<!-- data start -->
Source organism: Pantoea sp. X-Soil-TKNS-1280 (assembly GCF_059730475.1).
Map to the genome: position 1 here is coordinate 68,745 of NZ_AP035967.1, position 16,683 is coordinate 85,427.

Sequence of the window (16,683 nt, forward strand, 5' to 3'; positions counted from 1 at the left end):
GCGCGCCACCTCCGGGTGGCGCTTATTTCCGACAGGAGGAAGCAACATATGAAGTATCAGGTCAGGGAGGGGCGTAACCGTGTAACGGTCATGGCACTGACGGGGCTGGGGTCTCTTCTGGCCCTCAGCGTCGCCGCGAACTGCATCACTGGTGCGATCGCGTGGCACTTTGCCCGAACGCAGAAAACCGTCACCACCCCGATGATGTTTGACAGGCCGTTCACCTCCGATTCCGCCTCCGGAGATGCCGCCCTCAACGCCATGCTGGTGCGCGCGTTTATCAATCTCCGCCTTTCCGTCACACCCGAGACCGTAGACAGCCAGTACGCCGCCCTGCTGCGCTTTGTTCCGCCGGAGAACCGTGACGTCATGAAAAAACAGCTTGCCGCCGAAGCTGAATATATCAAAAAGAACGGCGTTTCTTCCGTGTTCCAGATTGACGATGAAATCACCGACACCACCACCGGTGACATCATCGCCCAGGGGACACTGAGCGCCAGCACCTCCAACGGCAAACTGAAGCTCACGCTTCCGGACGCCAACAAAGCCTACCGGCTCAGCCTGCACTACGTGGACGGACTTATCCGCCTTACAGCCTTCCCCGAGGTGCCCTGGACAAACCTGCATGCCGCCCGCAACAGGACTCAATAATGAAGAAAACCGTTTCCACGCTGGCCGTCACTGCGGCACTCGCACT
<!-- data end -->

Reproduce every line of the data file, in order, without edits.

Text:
Source organism: Pantoea sp. X-Soil-TKNS-1280 (assembly GCF_059730475.1).
Map to the genome: position 1 here is coordinate 68,745 of NZ_AP035967.1, position 16,683 is coordinate 85,427.

Sequence of the window (16,683 nt, forward strand, 5' to 3'; positions counted from 1 at the left end):
GCGCGCCACCTCCGGGTGGCGCTTATTTCCGACAGGAGGAAGCAACATATGAAGTATCAGGTCAGGGAGGGGCGTAACCGTGTAACGGTCATGGCACTGACGGGGCTGGGGTCTCTTCTGGCCCTCAGCGTCGCCGCGAACTGCATCACTGGTGCGATCGCGTGGCACTTTGCCCGAACGCAGAAAACCGTCACCACCCCGATGATGTTTGACAGGCCGTTCACCTCCGATTCCGCCTCCGGAGATGCCGCCCTCAACGCCATGCTGGTGCGCGCGTTTATCAATCTCCGCCTTTCCGTCACACCCGAGACCGTAGACAGCCAGTACGCCGCCCTGCTGCGCTTTGTTCCGCCGGAGAACCGTGACGTCATGAAAAAACAGCTTGCCGCCGAAGCTGAATATATCAAAAAGAACGGCGTTTCTTCCGTGTTCCAGATTGACGATGAAATCACCGACACCACCACCGGTGACATCATCGCCCAGGGGACACTGAGCGCCAGCACCTCCAACGGCAAACTGAAGCTCACGCTTCCGGACGCCAACAAAGCCTACCGGCTCAGCCTGCACTACGTGGACGGACTTATCCGCCTTACAGCCTTCCCCGAGGTGCCCTGGACAAACCTGCATGCCGCCCGCAACAGGACTCAATAATGAAGAAAACCGTTTCCACGCTGGCCGTCACTGCGGCACTCGCACT